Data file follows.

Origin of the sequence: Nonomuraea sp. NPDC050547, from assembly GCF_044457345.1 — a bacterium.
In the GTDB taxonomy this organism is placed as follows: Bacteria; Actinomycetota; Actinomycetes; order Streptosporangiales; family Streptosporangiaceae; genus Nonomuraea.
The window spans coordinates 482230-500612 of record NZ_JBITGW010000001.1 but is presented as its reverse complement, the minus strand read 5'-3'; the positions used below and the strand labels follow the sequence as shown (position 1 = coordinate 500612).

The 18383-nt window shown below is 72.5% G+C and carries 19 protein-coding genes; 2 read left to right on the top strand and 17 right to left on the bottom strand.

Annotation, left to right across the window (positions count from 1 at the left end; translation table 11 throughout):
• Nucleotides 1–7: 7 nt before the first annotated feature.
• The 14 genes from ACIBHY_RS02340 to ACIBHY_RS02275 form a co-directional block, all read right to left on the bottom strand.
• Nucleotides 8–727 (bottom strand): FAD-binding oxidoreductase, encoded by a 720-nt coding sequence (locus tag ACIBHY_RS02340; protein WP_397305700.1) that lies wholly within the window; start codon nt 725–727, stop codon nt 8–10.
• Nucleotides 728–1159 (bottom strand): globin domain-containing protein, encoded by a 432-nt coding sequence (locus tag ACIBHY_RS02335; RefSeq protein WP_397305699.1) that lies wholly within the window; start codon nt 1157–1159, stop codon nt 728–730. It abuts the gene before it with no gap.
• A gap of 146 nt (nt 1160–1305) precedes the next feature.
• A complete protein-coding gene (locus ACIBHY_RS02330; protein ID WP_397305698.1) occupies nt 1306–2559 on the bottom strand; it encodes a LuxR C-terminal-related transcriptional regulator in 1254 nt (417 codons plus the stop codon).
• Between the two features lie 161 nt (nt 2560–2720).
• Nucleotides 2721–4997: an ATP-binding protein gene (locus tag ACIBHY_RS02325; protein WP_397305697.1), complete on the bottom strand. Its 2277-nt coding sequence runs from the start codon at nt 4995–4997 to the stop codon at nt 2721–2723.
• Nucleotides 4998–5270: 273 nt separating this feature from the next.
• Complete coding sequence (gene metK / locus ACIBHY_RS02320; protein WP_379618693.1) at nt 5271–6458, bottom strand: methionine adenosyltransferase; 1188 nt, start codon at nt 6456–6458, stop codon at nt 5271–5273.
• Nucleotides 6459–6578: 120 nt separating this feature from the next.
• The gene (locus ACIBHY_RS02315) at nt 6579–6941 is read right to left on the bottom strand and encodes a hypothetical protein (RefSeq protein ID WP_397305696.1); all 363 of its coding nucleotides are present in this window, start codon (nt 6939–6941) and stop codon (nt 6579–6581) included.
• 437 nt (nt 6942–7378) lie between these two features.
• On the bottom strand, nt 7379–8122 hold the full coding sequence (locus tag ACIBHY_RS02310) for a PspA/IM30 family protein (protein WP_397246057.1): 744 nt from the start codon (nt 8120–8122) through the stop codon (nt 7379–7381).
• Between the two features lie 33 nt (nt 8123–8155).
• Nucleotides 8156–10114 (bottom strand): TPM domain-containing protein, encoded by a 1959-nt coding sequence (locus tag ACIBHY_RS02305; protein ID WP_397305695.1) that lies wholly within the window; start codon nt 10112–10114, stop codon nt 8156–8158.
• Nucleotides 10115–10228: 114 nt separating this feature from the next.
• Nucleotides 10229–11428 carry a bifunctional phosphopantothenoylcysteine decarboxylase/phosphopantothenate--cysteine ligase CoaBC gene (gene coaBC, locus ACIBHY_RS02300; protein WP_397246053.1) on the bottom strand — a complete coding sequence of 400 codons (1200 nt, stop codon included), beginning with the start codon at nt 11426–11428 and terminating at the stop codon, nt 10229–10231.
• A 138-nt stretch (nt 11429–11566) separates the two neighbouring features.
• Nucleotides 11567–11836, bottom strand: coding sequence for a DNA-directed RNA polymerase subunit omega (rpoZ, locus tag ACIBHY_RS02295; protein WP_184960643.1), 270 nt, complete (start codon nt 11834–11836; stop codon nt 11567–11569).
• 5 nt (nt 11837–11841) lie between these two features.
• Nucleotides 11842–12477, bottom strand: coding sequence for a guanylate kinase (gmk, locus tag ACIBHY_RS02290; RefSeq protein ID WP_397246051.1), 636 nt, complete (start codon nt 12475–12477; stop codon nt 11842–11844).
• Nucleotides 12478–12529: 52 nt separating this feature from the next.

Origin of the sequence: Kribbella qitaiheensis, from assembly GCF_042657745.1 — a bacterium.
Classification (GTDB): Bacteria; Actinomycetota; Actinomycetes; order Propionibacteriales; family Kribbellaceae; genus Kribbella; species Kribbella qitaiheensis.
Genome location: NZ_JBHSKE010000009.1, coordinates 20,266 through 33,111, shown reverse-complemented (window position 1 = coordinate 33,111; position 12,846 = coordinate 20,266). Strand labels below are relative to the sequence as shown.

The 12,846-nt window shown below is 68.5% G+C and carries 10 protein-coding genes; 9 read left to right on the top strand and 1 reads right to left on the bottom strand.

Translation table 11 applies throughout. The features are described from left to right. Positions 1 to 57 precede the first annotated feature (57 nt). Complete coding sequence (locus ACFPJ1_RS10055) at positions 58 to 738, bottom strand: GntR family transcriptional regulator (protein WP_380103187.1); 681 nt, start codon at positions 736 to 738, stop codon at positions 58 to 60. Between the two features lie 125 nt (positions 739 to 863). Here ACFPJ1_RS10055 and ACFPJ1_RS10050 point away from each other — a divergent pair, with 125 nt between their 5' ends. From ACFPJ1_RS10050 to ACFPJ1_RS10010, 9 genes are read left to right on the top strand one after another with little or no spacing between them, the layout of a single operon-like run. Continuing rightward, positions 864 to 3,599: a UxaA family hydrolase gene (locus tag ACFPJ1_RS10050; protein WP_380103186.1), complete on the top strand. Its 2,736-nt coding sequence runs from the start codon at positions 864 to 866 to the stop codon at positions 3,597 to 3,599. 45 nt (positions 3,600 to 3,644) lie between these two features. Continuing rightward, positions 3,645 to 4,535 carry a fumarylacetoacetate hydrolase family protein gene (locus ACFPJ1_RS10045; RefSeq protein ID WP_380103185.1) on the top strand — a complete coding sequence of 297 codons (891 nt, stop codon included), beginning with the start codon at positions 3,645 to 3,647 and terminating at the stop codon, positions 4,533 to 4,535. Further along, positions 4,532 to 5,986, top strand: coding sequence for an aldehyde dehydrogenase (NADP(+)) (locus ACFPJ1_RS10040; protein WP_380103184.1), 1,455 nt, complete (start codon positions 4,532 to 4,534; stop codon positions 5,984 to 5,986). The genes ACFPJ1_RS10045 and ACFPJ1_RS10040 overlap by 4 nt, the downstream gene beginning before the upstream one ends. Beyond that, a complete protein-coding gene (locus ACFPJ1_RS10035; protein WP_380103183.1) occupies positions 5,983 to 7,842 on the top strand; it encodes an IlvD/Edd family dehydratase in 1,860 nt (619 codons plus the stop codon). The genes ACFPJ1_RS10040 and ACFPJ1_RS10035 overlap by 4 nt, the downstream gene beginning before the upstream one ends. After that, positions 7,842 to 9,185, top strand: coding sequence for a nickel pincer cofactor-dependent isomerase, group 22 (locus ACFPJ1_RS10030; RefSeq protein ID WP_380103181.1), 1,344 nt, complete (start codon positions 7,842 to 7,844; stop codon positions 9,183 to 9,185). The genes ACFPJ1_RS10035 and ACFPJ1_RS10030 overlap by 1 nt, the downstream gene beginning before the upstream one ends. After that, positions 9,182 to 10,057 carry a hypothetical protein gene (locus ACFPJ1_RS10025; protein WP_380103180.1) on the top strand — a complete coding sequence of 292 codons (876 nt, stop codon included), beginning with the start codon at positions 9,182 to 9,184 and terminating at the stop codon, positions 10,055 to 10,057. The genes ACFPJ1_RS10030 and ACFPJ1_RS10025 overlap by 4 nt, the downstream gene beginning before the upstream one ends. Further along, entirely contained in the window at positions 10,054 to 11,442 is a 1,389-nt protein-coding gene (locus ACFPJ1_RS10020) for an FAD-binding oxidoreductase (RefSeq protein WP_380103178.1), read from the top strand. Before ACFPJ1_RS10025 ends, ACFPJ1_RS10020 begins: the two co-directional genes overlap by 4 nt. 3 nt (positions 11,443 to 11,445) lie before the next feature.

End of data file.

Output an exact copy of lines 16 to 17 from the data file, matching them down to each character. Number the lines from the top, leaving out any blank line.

• Nucleotides 6459–6578: 120 nt separating this feature from the next.
• The gene (locus ACIBHY_RS02315) at nt 6579–6941 is read right to left on the bottom strand and encodes a hypothetical protein (RefSeq protein ID WP_397305696.1); all 363 of its coding nucleotides are present in this window, start codon (nt 6939–6941) and stop codon (nt 6579–6581) included.